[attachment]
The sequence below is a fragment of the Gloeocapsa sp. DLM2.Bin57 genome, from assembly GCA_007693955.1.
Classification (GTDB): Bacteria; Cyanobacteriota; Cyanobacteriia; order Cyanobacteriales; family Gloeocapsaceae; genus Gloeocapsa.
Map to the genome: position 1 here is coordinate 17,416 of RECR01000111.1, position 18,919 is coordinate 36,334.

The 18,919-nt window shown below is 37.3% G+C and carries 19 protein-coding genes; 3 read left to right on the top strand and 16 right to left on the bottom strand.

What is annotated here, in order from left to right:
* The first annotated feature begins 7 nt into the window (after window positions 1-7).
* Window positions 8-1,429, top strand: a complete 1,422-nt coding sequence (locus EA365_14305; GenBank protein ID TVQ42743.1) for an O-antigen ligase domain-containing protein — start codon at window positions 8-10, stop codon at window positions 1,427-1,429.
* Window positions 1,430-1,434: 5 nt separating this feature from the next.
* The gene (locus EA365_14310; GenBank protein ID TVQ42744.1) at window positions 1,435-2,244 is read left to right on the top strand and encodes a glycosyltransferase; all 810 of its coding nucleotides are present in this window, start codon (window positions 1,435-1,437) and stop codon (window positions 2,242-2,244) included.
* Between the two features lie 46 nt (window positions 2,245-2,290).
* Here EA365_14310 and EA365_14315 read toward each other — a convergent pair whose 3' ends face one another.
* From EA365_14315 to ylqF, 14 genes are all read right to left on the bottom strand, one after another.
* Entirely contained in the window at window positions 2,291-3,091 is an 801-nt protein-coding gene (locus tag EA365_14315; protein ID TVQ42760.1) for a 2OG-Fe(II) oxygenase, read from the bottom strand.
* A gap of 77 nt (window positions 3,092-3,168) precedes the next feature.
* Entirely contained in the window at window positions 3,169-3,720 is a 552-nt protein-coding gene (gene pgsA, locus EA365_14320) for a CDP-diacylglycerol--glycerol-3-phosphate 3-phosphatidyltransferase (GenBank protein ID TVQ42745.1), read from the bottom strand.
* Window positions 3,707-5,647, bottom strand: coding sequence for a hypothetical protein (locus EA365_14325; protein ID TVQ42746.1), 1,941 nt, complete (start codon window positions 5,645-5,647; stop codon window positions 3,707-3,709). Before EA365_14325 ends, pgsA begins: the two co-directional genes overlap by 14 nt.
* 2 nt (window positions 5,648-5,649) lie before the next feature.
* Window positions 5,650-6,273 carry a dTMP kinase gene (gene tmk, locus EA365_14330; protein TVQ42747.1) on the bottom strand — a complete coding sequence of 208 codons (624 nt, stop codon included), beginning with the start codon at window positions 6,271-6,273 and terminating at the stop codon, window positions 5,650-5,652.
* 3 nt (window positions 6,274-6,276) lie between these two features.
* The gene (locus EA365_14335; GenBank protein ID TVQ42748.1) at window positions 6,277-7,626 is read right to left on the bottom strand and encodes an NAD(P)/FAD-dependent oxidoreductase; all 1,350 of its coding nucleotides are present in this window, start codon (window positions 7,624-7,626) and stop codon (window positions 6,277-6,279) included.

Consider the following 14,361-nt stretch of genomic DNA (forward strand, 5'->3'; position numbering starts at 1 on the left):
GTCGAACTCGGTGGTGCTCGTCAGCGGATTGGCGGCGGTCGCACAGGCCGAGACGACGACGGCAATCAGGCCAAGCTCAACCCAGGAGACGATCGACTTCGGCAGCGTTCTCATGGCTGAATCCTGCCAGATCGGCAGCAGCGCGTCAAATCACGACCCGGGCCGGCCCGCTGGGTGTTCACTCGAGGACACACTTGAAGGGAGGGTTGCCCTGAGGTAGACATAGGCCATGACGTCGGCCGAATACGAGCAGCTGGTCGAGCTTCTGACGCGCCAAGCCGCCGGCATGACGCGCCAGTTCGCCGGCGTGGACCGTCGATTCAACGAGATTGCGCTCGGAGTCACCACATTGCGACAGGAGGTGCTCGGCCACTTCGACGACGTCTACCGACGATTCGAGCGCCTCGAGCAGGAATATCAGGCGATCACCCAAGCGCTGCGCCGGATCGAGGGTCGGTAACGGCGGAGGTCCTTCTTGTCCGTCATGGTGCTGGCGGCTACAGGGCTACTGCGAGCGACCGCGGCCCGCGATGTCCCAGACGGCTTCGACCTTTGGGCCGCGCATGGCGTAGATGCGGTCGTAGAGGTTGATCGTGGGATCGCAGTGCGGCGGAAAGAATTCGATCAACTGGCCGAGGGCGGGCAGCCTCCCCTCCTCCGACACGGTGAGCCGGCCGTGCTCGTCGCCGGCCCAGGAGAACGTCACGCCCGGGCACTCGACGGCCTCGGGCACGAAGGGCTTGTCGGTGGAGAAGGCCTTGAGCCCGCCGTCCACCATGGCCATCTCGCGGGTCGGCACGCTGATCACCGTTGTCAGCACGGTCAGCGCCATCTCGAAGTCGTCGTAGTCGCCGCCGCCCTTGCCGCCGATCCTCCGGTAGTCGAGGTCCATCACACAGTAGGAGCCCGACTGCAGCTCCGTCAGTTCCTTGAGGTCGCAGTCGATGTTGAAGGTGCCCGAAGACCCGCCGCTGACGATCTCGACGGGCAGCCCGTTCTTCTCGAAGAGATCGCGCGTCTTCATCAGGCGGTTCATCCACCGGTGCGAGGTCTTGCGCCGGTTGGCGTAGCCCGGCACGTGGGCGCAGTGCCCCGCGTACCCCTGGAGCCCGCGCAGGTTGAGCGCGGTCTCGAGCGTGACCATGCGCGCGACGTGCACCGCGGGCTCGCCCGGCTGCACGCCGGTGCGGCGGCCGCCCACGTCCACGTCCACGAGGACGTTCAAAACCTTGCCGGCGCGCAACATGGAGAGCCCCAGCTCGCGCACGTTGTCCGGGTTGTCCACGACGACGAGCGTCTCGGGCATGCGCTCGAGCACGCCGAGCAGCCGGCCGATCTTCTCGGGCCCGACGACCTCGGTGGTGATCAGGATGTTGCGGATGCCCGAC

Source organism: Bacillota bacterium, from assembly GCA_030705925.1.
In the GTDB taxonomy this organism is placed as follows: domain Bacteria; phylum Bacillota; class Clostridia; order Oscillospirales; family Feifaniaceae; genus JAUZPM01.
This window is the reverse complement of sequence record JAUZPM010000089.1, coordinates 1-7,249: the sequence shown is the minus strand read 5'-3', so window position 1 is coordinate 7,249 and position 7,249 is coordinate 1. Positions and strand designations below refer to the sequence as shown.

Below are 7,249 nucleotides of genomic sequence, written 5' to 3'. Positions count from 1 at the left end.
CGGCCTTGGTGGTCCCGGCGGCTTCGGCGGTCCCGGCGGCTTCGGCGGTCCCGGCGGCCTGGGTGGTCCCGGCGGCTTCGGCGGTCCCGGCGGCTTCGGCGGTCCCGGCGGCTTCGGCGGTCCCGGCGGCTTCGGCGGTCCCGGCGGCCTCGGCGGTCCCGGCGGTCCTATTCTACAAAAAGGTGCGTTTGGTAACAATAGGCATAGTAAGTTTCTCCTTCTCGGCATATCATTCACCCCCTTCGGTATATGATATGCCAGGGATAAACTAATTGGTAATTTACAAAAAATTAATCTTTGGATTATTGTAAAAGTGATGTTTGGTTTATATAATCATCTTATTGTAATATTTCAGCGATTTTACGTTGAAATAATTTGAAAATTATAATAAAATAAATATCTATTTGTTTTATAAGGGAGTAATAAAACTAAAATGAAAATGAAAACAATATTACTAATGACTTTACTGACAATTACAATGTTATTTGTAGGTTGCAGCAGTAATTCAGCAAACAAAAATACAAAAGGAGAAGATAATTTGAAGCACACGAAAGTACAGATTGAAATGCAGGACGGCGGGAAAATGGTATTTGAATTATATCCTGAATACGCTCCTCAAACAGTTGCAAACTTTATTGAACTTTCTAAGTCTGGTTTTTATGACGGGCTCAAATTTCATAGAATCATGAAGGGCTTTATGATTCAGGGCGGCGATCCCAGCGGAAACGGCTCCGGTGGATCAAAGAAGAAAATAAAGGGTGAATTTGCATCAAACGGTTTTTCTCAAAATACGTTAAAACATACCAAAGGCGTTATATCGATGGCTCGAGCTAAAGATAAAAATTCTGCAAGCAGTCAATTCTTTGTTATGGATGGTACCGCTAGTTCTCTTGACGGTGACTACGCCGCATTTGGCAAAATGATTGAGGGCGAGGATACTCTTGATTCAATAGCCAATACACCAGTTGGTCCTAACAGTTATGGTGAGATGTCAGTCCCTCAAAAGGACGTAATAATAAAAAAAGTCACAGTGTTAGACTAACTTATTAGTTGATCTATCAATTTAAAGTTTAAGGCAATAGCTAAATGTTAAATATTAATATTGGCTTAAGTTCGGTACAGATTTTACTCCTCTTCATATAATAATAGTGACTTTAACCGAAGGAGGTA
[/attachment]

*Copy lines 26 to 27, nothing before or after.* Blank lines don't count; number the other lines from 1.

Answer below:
Below are 7,249 nucleotides of genomic sequence, written 5' to 3'. Positions count from 1 at the left end.
CGGCCTTGGTGGTCCCGGCGGCTTCGGCGGTCCCGGCGGCTTCGGCGGTCCCGGCGGCCTGGGTGGTCCCGGCGGCTTCGGCGGTCCCGGCGGCTTCGGCGGTCCCGGCGGCTTCGGCGGTCCCGGCGGCTTCGGCGGTCCCGGCGGCCTCGGCGGTCCCGGCGGTCCTATTCTACAAAAAGGTGCGTTTGGTAACAATAGGCATAGTAAGTTTCTCCTTCTCGGCATATCATTCACCCCCTTCGGTATATGATATGCCAGGGATAAACTAATTGGTAATTTACAAAAAATTAATCTTTGGATTATTGTAAAAGTGATGTTTGGTTTATATAATCATCTTATTGTAATATTTCAGCGATTTTACGTTGAAATAATTTGAAAATTATAATAAAATAAATATCTATTTGTTTTATAAGGGAGTAATAAAACTAAAATGAAAATGAAAACAATATTACTAATGACTTTACTGACAATTACAATGTTATTTGTAGGTTGCAGCAGTAATTCAGCAAACAAAAATACAAAAGGAGAAGATAATTTGAAGCACACGAAAGTACAGATTGAAATGCAGGACGGCGGGAAAATGGTATTTGAATTATATCCTGAATACGCTCCTCAAACAGTTGCAAACTTTATTGAACTTTCTAAGTCTGGTTTTTATGACGGGCTCAAATTTCATAGAATCATGAAGGGCTTTATGATTCAGGGCGGCGATCCCAGCGGAAACGGCTCCGGTGGATCAAAGAAGAAAATAAAGGGTGAATTTGCATCAAACGGTTTTTCTCAAAATACGTTAAAACATACCAAAGGCGTTATATCGATGGCTCGAGCTAAAGATAAAAATTCTGCAAGCAGTCAATTCTTTGTTATGGATGGTACCGCTAGTTCTCTTGACGGTGACTACGCCGCATTTGGCAAAATGATTGAGGGCGAGGATACTCTTGATTCAATAGCCAATACACCAGTTGGTCCTAACAGTTATGGTGAGATGTCAGTCCCTCAAAAGGACGTAATAATAAAAAAAGTCACAGTGTTAGACTAACTTATTAGTTGATCTATCAATTTAAAGTTTAAGGCAATAGCTAAATGTTAAATATTAATATTGGCTTAAGTTCGGTACAGATTTTACTCCTCTTCATATAATAATAGTGACTTTAACCGAAGGAGGTA